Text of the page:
By Alexis Pascaris
What if we shifted our perspective to view Not in My Backyard (NIMBY) syndrome as an occasion for innovation? What if we strategically integrated local community interests into a solar project, rather than grappling to override them? Luckily, embodying these ideals may not be as lofty as it seems.
Combining agriculture and solar energy production in an agrivoltaic system shows promise as a sensible method to reduce siting conflict, generate rural economic opportunity, and ultimately increase social acceptance of solar. The majority of the solar professionals interviewed in a recent study on industry perspectives about agrivoltaics discussed the great potential to leverage these systems strategically to retain local agricultural interests in project development and consequently gain receptivity in a community. Minimizing threat to existing community interests by pursuing a dual-use project provides a distinct advantage over traditional ground-mounted solar projects, which are often challenged on the basis of land conservation and farm preservation values.
But do solar energy deployment and farmland preservation have to be mutually exclusive pursuits? Can the agrivoltaic solution properly reconcile these competing interests in a way that benefits all stakeholders?
Let’s consider for a moment that we are at a delicate yet opportune inflection point in large-scale solar deployment. Previous case studies exemplify how the community relation component of project development has rippling consequences (both positive and negative) on our ability to sustain the build-out rate of solar. Poorly developed projects perpetuate lack of trust in developers, resistance from rural communities and ag-interest groups, as well as restrictive land use policy. Research concerned with New England’s energy transition evaluated the factors that contribute to energy project outcomes, finding that stakeholder relations is instrumental, and that social conflict is a key contributor to project failure. Collaboratively designed projects that generate co-benefits leave a legacy of community pride and positive perception about solar. The Long Island Solar Roadmap Project demonstrates how the solar development process can be enhanced through stakeholder engagement, which includes incorporating community preferences in project siting and design.
Based on precedence, the path of least resistance is clear – to meet our ambitious renewable energy targets, we must develop innovative, inclusive practices to minimize siting conflict and harmonize solar deployment goals with existing community interests. By upholding community values and agricultural interests in a solar project, agrivoltaics provide a means to enhance development practice remarkably well.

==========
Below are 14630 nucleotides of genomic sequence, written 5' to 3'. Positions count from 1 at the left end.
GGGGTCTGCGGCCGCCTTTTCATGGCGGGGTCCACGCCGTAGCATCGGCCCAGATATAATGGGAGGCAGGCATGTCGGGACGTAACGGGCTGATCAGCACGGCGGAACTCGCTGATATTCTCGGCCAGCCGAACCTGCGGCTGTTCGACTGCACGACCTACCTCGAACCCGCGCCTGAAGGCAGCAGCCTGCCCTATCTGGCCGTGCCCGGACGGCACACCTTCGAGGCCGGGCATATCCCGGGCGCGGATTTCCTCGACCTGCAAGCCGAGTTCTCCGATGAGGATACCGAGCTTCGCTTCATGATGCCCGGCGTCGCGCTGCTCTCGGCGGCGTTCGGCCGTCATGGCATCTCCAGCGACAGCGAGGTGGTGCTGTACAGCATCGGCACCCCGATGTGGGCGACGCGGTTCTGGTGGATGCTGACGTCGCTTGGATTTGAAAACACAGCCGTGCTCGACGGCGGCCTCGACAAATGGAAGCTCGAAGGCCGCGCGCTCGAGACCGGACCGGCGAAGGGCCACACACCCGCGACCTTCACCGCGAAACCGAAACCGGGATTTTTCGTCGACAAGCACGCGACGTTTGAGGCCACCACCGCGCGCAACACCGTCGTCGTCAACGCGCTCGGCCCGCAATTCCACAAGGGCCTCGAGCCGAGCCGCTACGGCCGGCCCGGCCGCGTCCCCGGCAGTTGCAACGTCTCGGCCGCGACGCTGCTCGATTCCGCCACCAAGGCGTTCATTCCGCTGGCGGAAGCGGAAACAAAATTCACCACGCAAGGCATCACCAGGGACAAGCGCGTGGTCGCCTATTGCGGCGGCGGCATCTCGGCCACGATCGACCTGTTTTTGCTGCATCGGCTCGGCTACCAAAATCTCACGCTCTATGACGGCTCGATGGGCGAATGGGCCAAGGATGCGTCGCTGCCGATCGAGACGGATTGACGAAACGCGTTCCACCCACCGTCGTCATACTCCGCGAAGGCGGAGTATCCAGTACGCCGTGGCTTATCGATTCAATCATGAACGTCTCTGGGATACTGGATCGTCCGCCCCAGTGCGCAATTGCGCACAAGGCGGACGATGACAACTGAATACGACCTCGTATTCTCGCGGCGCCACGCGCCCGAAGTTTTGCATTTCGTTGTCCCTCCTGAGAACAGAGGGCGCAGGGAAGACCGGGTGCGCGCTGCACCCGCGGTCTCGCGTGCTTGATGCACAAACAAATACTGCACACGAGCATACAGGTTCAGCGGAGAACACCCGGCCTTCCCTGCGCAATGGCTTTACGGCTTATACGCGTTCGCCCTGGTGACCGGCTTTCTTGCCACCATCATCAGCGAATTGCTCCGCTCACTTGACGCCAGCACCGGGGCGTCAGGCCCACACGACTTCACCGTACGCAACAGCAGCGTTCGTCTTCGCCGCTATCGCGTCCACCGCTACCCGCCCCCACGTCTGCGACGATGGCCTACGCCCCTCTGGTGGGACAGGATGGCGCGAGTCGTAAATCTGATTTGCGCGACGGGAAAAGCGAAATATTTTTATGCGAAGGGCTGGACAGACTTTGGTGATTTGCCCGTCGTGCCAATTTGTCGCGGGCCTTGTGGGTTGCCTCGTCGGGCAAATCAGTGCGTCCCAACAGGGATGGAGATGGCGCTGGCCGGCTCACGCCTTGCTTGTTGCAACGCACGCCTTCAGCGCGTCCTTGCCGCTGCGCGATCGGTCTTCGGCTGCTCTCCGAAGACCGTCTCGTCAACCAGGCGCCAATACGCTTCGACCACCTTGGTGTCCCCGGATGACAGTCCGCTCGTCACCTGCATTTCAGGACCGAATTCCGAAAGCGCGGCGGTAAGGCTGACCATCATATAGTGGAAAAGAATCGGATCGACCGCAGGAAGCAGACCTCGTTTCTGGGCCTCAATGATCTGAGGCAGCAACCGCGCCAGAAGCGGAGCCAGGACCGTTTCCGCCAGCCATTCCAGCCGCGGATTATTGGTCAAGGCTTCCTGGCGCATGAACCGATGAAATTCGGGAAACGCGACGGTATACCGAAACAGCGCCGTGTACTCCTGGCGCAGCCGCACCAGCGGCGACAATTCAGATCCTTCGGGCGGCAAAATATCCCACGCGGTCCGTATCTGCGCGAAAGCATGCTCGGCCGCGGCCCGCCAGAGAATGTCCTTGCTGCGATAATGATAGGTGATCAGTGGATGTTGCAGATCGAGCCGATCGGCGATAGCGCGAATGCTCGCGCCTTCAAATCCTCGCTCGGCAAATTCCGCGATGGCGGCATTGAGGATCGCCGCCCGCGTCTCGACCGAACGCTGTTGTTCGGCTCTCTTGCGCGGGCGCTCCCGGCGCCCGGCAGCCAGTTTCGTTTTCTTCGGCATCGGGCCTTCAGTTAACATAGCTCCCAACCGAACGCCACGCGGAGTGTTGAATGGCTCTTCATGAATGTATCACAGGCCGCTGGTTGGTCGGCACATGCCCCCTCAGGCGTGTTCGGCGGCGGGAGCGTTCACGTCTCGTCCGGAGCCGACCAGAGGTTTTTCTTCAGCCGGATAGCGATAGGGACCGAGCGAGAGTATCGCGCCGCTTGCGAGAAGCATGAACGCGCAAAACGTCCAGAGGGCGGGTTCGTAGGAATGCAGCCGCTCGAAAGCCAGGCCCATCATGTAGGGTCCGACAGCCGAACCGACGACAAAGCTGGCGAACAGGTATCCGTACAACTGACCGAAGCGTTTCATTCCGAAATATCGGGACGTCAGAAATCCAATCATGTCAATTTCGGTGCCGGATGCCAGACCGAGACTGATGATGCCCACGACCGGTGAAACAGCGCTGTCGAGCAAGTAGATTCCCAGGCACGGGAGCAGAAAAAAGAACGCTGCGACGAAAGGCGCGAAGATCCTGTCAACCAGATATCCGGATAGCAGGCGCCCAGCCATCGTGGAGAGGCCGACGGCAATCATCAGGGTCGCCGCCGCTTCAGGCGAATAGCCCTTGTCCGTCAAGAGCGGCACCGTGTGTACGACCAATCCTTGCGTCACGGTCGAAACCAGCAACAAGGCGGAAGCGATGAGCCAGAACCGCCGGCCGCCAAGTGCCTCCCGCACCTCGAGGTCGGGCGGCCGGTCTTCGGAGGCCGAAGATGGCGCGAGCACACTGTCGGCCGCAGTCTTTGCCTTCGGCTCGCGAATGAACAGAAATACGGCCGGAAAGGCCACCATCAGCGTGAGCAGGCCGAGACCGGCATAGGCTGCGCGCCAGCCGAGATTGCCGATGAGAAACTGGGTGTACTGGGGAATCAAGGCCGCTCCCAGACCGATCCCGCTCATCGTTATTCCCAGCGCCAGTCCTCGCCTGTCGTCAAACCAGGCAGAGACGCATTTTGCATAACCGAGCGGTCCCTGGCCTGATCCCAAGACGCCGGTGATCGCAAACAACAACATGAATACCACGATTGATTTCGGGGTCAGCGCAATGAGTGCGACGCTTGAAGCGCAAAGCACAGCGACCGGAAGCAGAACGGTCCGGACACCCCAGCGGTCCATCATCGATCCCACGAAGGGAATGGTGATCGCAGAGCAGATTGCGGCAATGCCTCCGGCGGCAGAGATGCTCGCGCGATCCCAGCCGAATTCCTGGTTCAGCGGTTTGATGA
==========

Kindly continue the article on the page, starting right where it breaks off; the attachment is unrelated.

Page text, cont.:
You may say I’m a dreamer, but I’m not the only one. Last spring, we surveyed two U.S. counties to investigate whether public support for solar increases when a project incorporates agricultural production. Survey respondents indicated that they would be more likely to support solar development in their community if it combined energy and agriculture. The study further investigated the importance of a range of planning and development factors – land type, distribution of project benefits, and impacts on local interests were determined to be of highest priority to community members when considering their support for a solar project. These findings imply the importance of community engagement in the planning process and suggest that a solar project designed to maintain the agricultural function of land is likely to experience receptivity rather than resistance – a valuable co-benefit of the agrivoltaic approach.
Thinking long-term about our commitments to sustain the deployment rate of solar not only includes optimizing economic and technical efficiency but fostering social acceptance as well. “Social acceptance” can either be our mighty ally, or a formidable opponent to our solar development pursuits. The agrivoltaic solution illuminates a pathway to alleviate siting conflict, generate localized benefits, and contribute to a legacy of solar projects everyone is proud of.
What if all future solar systems served a greater purpose than electricity generation? Would you be more likely to support them in your backyard?